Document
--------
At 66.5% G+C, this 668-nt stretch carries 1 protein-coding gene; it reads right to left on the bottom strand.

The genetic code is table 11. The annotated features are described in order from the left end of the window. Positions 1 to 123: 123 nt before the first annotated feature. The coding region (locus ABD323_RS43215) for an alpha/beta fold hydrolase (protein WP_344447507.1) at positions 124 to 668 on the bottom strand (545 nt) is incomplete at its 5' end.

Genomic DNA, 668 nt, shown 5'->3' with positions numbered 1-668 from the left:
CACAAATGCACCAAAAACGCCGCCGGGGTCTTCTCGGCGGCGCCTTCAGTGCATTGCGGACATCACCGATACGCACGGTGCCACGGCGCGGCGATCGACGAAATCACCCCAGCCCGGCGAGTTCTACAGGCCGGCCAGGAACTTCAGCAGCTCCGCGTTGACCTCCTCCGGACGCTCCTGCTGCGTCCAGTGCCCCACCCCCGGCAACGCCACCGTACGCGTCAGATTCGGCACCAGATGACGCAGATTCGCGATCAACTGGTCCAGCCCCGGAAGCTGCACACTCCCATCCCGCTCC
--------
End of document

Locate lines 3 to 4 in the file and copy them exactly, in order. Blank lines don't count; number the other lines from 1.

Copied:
Genomic DNA, 668 nt, shown 5'->3' with positions numbered 1-668 from the left:
CACAAATGCACCAAAAACGCCGCCGGGGTCTTCTCGGCGGCGCCTTCAGTGCATTGCGGACATCACCGATACGCACGGTGCCACGGCGCGGCGATCGACGAAATCACCCCAGCCCGGCGAGTTCTACAGGCCGGCCAGGAACTTCAGCAGCTCCGCGTTGACCTCCTCCGGACGCTCCTGCTGCGTCCAGTGCCCCACCCCCGGCAACGCCACCGTACGCGTCAGATTCGGCACCAGATGACGCAGATTCGCGATCAACTGGTCCAGCCCCGGAAGCTGCACACTCCCATCCCGCTCC